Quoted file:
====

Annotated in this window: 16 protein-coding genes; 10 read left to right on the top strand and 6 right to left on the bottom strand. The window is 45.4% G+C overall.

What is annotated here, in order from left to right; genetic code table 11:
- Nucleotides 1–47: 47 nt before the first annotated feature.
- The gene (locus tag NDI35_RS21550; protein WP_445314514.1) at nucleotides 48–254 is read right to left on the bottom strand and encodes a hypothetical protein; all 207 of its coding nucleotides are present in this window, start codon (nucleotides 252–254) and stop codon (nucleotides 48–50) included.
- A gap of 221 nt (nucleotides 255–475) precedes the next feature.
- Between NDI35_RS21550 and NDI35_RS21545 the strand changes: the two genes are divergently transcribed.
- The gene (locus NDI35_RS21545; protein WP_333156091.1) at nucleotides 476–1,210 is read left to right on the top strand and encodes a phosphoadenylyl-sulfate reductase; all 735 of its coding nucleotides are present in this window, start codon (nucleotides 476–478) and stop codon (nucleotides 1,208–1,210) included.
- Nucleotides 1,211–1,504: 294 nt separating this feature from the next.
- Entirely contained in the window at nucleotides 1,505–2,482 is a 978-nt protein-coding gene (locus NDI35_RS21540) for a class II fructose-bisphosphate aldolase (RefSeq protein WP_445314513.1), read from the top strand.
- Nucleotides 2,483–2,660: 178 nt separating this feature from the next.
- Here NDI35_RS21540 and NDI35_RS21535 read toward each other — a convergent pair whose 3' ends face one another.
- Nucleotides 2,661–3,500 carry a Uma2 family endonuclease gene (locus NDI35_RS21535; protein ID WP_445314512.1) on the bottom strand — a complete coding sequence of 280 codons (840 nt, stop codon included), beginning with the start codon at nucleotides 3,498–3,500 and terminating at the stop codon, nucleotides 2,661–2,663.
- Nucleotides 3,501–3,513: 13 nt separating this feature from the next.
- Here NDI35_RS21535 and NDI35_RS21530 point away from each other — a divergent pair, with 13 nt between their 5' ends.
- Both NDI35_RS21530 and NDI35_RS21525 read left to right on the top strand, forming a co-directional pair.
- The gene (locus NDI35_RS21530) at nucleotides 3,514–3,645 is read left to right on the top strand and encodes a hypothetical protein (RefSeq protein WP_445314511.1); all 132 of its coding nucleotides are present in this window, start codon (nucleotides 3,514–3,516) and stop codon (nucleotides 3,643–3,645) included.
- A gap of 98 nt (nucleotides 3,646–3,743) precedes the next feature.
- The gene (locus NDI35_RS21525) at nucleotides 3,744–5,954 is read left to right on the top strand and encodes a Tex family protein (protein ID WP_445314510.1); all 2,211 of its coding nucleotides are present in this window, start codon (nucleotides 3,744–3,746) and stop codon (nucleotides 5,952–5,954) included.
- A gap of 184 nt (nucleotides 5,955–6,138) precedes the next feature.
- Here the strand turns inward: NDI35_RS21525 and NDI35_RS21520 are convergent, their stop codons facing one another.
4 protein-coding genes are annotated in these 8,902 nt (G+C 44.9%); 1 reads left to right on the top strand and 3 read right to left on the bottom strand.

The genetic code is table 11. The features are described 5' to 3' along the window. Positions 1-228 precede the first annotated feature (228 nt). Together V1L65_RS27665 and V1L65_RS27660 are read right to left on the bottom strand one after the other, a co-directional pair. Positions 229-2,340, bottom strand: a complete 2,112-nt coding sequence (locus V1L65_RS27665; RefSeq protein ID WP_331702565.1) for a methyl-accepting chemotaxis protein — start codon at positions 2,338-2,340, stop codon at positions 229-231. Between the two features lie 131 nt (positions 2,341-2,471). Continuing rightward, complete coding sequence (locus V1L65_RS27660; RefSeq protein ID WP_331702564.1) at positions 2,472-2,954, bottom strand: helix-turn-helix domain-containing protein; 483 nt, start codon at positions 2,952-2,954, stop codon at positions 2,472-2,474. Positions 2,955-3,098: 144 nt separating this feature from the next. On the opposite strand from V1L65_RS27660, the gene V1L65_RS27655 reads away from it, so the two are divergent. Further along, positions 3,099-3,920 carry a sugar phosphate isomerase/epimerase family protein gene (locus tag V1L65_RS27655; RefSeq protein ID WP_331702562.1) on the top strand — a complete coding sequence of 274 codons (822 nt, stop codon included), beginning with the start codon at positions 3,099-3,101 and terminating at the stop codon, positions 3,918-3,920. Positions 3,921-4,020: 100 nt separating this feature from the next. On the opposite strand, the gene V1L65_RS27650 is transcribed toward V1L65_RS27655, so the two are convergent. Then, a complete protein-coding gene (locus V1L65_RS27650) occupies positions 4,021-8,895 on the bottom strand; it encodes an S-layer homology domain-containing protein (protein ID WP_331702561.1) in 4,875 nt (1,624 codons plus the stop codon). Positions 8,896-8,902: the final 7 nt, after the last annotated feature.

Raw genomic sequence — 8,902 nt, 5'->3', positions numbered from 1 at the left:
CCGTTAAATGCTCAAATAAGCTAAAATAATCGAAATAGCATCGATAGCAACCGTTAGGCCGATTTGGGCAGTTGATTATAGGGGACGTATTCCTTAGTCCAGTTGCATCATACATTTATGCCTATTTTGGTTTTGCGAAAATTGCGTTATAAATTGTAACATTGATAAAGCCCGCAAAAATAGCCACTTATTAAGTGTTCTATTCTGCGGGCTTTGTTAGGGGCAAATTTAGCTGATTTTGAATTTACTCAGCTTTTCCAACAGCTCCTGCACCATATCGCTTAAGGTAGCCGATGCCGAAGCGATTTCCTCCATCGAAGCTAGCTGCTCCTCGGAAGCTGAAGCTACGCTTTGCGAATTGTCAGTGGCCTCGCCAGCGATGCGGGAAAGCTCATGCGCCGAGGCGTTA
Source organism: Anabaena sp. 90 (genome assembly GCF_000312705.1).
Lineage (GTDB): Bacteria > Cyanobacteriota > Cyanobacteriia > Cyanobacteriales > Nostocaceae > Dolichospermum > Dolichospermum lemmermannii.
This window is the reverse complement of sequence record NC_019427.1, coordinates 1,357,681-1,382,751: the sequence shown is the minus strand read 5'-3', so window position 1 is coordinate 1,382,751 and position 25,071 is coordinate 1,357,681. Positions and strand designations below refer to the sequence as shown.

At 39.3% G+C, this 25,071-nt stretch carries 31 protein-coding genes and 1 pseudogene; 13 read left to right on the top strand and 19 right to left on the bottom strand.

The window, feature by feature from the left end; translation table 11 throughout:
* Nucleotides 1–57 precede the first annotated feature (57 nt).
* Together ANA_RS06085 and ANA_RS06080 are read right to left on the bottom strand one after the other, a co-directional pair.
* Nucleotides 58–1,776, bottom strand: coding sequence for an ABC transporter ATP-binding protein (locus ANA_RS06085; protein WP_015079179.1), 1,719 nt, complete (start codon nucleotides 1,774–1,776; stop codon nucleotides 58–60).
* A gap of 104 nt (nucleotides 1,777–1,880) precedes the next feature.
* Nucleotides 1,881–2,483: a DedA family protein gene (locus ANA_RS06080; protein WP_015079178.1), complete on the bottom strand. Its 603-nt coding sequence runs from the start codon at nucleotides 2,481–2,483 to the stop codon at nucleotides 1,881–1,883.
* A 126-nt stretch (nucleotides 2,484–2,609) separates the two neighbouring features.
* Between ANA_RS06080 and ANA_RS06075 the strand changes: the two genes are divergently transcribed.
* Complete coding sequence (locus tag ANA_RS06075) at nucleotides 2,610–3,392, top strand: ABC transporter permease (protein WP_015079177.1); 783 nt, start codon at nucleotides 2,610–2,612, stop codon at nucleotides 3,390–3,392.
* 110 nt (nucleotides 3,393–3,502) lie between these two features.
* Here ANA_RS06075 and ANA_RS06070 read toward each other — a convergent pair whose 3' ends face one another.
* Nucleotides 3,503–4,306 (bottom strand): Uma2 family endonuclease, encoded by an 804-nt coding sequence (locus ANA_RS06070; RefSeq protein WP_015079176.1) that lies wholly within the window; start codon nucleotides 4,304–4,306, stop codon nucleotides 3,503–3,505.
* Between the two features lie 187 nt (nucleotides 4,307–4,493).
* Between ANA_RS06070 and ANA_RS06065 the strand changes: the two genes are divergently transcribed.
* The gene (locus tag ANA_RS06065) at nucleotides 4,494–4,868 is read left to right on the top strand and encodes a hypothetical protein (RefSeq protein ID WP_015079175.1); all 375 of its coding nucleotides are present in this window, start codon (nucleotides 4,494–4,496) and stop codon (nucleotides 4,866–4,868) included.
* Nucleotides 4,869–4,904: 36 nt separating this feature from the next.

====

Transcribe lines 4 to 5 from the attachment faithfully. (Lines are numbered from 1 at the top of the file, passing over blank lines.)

- The gene (locus tag NDI35_RS21550; protein WP_445314514.1) at nucleotides 48–254 is read right to left on the bottom strand and encodes a hypothetical protein; all 207 of its coding nucleotides are present in this window, start codon (nucleotides 252–254) and stop codon (nucleotides 48–50) included.
- A gap of 221 nt (nucleotides 255–475) precedes the next feature.